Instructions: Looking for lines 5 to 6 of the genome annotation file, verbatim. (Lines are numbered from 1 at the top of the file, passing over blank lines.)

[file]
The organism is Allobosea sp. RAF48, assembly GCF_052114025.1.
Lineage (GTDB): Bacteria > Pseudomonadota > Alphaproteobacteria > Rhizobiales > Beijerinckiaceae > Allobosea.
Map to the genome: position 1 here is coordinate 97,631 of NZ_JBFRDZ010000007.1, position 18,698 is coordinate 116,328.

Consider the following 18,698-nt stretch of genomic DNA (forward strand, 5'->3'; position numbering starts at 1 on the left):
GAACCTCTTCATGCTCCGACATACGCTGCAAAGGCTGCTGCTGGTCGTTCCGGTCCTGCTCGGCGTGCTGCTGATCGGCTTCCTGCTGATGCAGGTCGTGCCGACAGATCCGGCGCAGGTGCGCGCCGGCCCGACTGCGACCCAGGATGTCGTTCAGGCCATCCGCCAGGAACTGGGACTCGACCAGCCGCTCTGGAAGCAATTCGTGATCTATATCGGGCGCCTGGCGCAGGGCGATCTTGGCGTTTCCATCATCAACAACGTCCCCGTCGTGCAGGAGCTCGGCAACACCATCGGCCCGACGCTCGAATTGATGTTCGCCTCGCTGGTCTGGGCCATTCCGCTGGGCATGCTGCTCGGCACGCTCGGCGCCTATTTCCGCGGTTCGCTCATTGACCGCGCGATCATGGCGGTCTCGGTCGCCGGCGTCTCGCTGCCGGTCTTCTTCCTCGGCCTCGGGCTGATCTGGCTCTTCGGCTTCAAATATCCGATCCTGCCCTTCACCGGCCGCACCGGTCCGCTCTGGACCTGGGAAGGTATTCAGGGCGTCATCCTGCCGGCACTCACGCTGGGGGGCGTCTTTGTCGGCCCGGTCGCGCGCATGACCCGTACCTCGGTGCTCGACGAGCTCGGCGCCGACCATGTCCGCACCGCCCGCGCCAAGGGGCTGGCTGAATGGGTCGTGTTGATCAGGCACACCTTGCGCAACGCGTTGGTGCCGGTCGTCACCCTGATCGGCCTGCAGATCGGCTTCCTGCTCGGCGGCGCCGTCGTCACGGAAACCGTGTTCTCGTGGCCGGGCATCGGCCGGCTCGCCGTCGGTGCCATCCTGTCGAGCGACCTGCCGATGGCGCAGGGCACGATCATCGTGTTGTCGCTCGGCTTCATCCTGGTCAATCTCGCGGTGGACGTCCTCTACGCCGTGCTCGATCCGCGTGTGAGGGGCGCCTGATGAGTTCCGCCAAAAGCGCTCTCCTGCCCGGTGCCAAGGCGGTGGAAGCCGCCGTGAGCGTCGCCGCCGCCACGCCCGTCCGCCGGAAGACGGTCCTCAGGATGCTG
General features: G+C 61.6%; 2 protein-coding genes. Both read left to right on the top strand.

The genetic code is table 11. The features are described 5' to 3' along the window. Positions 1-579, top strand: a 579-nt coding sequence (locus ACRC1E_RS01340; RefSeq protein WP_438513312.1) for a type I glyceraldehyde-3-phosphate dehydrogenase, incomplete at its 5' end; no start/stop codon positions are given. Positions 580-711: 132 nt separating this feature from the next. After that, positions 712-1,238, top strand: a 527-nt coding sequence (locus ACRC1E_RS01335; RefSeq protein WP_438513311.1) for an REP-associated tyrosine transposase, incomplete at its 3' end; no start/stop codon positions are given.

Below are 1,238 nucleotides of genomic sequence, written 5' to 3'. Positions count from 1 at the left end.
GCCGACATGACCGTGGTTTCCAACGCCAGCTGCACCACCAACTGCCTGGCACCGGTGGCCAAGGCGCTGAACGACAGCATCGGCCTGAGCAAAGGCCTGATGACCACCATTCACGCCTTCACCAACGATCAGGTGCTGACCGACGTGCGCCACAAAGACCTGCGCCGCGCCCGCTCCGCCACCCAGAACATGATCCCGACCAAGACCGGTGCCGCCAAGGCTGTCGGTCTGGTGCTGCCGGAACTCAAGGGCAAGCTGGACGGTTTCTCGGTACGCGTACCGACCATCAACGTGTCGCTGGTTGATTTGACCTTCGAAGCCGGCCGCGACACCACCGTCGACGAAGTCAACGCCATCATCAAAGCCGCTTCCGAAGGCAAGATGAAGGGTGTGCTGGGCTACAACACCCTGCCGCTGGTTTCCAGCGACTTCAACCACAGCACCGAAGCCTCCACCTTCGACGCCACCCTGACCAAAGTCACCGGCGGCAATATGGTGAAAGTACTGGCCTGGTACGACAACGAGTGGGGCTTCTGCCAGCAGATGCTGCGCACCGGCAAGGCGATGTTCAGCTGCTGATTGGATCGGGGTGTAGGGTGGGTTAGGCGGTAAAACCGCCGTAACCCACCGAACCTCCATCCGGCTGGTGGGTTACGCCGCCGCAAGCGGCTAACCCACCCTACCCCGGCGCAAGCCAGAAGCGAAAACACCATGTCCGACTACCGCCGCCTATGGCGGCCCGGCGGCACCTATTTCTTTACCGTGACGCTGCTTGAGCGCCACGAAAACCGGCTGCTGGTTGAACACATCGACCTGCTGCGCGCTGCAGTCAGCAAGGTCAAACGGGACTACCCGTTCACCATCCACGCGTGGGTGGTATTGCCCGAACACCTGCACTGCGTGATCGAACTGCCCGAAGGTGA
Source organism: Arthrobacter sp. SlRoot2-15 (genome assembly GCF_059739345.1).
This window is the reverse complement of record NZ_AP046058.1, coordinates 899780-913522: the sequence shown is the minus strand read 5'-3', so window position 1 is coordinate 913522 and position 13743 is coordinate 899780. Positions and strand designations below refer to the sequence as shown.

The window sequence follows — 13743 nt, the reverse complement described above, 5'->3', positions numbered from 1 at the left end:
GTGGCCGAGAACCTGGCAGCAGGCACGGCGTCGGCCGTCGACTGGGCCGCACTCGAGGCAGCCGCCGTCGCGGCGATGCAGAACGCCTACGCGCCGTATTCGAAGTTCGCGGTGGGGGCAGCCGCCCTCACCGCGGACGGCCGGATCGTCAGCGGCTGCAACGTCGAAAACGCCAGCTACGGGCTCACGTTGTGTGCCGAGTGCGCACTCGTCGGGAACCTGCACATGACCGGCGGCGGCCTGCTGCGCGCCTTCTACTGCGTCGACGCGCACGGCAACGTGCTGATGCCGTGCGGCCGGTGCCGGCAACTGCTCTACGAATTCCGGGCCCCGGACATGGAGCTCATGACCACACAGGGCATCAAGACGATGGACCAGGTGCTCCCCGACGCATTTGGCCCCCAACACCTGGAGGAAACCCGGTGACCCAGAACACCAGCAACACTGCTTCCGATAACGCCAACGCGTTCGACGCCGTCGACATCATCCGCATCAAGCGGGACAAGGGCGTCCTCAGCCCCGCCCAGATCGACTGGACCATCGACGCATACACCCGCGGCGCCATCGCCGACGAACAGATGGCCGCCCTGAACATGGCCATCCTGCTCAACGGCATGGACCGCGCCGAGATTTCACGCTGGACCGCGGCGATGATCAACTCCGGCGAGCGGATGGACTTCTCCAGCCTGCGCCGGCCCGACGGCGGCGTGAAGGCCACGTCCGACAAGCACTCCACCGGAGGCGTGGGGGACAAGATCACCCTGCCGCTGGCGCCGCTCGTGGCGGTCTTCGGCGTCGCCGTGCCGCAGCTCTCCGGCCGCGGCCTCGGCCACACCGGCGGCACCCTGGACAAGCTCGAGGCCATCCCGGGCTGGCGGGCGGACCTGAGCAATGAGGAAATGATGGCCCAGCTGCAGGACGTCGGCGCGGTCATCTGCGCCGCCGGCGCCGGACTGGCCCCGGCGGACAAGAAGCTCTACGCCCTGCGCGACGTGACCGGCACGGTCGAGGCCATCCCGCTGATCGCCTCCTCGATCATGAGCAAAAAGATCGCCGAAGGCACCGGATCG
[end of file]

GAACCTCTTCATGCTCCGACATACGCTGCAAAGGCTGCTGCTGGTCGTTCCGGTCCTGCTCGGCGTGCTGCTGATCGGCTTCCTGCTGATGCAGGTCGTGCCGACAGATCCGGCGCAGGTGCGCGCCGGCCCGACTGCGACCCAGGATGTCGTTCAGGCCATCCGCCAGGAACTGGGACTCGACCAGCCGCTCTGGAAGCAATTCGTGATCTATATCGGGCGCCTGGCGCAGGGCGATCTTGGCGTTTCCATCATCAACAACGTCCCCGTCGTGCAGGAGCTCGGCAACACCATCGGCCCGACGCTCGAATTGATGTTCGCCTCGCTGGTCTGGGCCATTCCGCTGGGCATGCTGCTCGGCACGCTCGGCGCCTATTTCCGCGGTTCGCTCATTGACCGCGCGATCATGGCGGTCTCGGTCGCCGGCGTCTCGCTGCCGGTCTTCTTCCTCGGCCTCGGGCTGATCTGGCTCTTCGGCTTCAAATATCCGATCCTGCCCTTCACCGGCCGCACCGGTCCGCTCTGGACCTGGGAAGGTATTCAGGGCGTCATCCTGCCGGCACTCACGCTGGGGGGCGTCTTTGTCGGCCCGGTCGCGCGCATGACCCGTACCTCGGTGCTCGACGAGCTCGGCGCCGACCATGTCCGCACCGCCCGCGCCAAGGGGCTGGCTGAATGGGTCGTGTTGATCAGGCACACCTTGCGCAACGCGTTGGTGCCGGTCGTCACCCTGATCGGCCTGCAGATCGGCTTCCTGCTCGGCGGCGCCGTCGTCACGGAAACCGTGTTCTCGTGGCCGGGCATCGGCCGGCTCGCCGTCGGTGCCATCCTGTCGAGCGACCTGCCGATGGCGCAGGGCACGATCATCGTGTTGTCGCTCGGCTTCATCCTGGTCAATCTCGCGGTGGACGTCCTCTACGCCGTGCTCGATCCGCGTGTGAGGGGCGCCTGATGAGTTCCGCCAAAAGCGCTCTCCTGCCCGGTGCCAAGGCGGTGGAAGCCGCCGTGAGCGTCGCCGCCGCCACGCCCGTCCGCCGGAAGACGGTCCTCAGGATGCTG
General features: G+C 61.6%; 2 protein-coding genes. Both read left to right on the top strand.